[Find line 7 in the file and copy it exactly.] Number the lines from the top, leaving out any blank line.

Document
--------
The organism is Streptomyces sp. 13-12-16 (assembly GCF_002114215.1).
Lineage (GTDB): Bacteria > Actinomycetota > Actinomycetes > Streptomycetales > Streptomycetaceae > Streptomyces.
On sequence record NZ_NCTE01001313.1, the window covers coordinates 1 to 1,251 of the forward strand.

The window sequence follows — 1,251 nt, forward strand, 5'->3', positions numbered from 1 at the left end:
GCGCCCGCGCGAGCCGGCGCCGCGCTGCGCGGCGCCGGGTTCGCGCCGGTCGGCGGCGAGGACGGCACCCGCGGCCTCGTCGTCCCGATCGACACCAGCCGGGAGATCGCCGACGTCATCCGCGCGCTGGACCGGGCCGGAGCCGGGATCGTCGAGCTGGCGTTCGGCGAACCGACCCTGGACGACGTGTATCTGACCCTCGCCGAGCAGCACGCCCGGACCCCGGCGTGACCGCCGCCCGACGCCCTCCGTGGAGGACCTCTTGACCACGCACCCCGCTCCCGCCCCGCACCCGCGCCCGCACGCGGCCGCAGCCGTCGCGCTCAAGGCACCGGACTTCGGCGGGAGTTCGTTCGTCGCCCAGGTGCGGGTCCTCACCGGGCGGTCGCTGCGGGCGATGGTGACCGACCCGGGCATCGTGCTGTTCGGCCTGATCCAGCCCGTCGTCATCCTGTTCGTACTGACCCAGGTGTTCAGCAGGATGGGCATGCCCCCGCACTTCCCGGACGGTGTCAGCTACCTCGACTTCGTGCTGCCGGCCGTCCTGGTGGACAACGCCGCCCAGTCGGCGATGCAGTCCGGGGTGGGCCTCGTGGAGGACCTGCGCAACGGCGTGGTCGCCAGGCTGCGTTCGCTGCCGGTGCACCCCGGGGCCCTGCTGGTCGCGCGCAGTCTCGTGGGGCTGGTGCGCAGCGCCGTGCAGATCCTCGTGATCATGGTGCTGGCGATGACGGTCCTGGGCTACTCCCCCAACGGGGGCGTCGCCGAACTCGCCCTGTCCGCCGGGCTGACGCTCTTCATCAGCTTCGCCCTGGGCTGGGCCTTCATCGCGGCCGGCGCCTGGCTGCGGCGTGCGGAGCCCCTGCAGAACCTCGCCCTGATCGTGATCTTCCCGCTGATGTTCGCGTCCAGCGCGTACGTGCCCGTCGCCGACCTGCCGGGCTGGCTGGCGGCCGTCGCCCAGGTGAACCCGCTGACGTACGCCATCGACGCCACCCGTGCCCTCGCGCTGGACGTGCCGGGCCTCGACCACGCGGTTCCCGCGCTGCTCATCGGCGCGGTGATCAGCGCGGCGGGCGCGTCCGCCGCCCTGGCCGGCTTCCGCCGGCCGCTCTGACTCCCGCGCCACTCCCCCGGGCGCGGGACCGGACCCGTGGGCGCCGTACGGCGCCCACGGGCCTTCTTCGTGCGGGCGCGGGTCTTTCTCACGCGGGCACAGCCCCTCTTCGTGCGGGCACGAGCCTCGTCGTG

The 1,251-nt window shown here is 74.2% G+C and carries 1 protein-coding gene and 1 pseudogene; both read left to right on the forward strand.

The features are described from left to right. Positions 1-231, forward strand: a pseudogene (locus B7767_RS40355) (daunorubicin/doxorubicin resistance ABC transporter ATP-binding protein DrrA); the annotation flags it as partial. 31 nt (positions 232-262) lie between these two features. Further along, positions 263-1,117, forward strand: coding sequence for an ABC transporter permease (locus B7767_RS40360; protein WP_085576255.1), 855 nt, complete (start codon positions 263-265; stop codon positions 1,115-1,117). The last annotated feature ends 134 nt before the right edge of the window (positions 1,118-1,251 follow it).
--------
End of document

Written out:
The features are described from left to right. Positions 1-231, forward strand: a pseudogene (locus B7767_RS40355) (daunorubicin/doxorubicin resistance ABC transporter ATP-binding protein DrrA); the annotation flags it as partial. 31 nt (positions 232-262) lie between these two features. Further along, positions 263-1,117, forward strand: coding sequence for an ABC transporter permease (locus B7767_RS40360; protein WP_085576255.1), 855 nt, complete (start codon positions 263-265; stop codon positions 1,115-1,117). The last annotated feature ends 134 nt before the right edge of the window (positions 1,118-1,251 follow it).